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Success And Geniuses: Nature And Nurture

1299 words - 6 pages

Booker T. Washington once said, “I have learned that success is to be measured not so much by the position that one has reached in life as by the obstacles which he has had to overcome while trying to succeed” (BrainyQuote). To achieve success one must accomplish an aim or purpose. Success cannot be achieved over night. In his book Outliers: The Story of Success, Malcolm Gladwell talks about both Robert Oppenheimer and Chris Langan he writes “Here we have two very brilliant young students, each of whom runs into a problem that imperils his college career. Langan’s mother has missed a deadline for his financial aid. Oppenheimer has tried to poison his tutor. To continue on, they are required to plead their cases to authority. And what happens? Langan gets his scholarship taken away, and Oppenheimer gets sent to a psychiatrist. Oppenheimer and Langan might both be geniuses, but in other ways, they could not be more different” (98). Although Robert Oppenheimer had better family support and more opportunities than Chris Langan did, they both were still successful in life.
Robert Oppenheimer had much family support growing up. He came from a very wealthy family. He was born and raised in New York City. Oppenheimer had both of his parents firmly standd behind him and encourage him in whatever he did. They truly believed in oppenheimer’s intelligence. Gladwell writes about an example that clearly shows the encouragement he writes, “Dreading the thought of having to talk to an audience of adults, Robert begged his father to explain that they had invited a twelve-year-old. Greatly amused, Julius encouraged his son to accept this honor…Robert nevertheless read his prepared remarks and was given a hearty round of applause” (109). This is just one example but this leads to think that he had family support throughout his life.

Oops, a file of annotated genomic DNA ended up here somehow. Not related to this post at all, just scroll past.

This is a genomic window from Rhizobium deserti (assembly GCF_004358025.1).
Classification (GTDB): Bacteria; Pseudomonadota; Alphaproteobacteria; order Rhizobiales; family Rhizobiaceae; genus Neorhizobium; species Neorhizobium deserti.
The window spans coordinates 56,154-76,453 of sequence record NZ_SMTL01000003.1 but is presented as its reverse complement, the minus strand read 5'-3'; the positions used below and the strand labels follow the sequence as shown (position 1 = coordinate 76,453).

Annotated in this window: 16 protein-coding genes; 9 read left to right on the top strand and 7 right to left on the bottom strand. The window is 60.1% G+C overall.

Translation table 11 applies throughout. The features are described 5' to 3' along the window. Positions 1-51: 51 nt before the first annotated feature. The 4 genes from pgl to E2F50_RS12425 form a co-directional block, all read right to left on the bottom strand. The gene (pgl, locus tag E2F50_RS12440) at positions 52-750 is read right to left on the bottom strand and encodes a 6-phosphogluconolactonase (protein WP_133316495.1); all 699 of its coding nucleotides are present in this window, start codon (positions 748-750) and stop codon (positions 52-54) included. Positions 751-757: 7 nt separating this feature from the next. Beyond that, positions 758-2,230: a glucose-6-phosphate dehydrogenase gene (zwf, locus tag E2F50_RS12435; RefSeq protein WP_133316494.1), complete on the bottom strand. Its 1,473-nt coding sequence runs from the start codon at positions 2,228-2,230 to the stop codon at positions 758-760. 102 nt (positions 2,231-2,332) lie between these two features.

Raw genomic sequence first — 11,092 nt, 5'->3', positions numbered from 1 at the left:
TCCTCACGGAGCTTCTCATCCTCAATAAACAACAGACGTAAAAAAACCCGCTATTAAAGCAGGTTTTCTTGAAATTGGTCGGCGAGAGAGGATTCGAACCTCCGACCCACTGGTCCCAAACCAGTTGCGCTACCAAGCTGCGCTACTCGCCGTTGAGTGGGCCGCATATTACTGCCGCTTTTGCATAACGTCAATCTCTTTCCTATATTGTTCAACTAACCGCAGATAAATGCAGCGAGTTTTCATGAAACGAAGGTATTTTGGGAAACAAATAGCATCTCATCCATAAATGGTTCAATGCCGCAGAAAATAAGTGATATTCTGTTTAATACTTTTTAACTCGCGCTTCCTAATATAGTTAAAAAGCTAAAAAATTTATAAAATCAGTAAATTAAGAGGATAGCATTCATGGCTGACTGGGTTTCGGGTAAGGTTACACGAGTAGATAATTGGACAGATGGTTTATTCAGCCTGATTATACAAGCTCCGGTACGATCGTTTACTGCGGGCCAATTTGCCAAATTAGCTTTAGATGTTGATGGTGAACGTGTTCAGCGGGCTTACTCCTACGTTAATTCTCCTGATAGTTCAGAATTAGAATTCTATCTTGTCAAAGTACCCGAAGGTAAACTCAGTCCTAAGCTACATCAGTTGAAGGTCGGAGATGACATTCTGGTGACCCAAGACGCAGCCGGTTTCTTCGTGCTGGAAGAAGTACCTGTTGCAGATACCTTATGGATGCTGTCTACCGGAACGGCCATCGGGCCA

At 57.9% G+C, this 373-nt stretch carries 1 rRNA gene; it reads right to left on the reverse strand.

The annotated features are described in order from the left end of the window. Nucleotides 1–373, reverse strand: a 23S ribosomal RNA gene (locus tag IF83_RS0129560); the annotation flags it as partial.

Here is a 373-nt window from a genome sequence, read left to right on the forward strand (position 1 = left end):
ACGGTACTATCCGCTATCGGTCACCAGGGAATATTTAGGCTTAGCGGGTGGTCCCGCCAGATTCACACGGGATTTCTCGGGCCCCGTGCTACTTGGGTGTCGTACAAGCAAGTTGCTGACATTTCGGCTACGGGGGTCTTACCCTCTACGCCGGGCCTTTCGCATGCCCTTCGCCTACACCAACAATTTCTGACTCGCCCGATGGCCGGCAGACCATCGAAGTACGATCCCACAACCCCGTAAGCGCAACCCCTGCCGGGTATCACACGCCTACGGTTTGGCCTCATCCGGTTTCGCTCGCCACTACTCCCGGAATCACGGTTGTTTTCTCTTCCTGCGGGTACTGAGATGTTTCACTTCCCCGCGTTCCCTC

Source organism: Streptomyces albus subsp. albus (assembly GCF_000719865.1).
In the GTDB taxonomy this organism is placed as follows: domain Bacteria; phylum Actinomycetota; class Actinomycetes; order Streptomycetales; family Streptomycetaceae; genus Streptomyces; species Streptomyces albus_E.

On the other hand, Chris Langan did not have much family support growing up. He was born in San Francisco but raised in Montana. His family was extremely poor. Langan’s biological father died before he was born. He struggled in childhood and had no support from his teachers. His parents did not care for his intelligence. Langan’s stepfather abused him just for the simple fact that he was smarter than him. Gladwell writes about conversation with Langan that perfectly display no family support. In the conversation, Langan says "Then I lost that scholarship my mother was supposed to fill out a parents' financial statement for the renewal of that scholarship. She neglected to do so... it came to my attention that my scholarship had not been renewed. So I went to the office to ask why, and they told me, Well, no one sent us the financial statement, and we allocated all the scholarship money and it's all gone, so I'm afraid that you don't have a scholar­ ship here anymore (93). This man has never received any support from anybody. Langan simply raised himself.
When it comes to opportunities in life, Robert Oppenheimer is no stranger. He...

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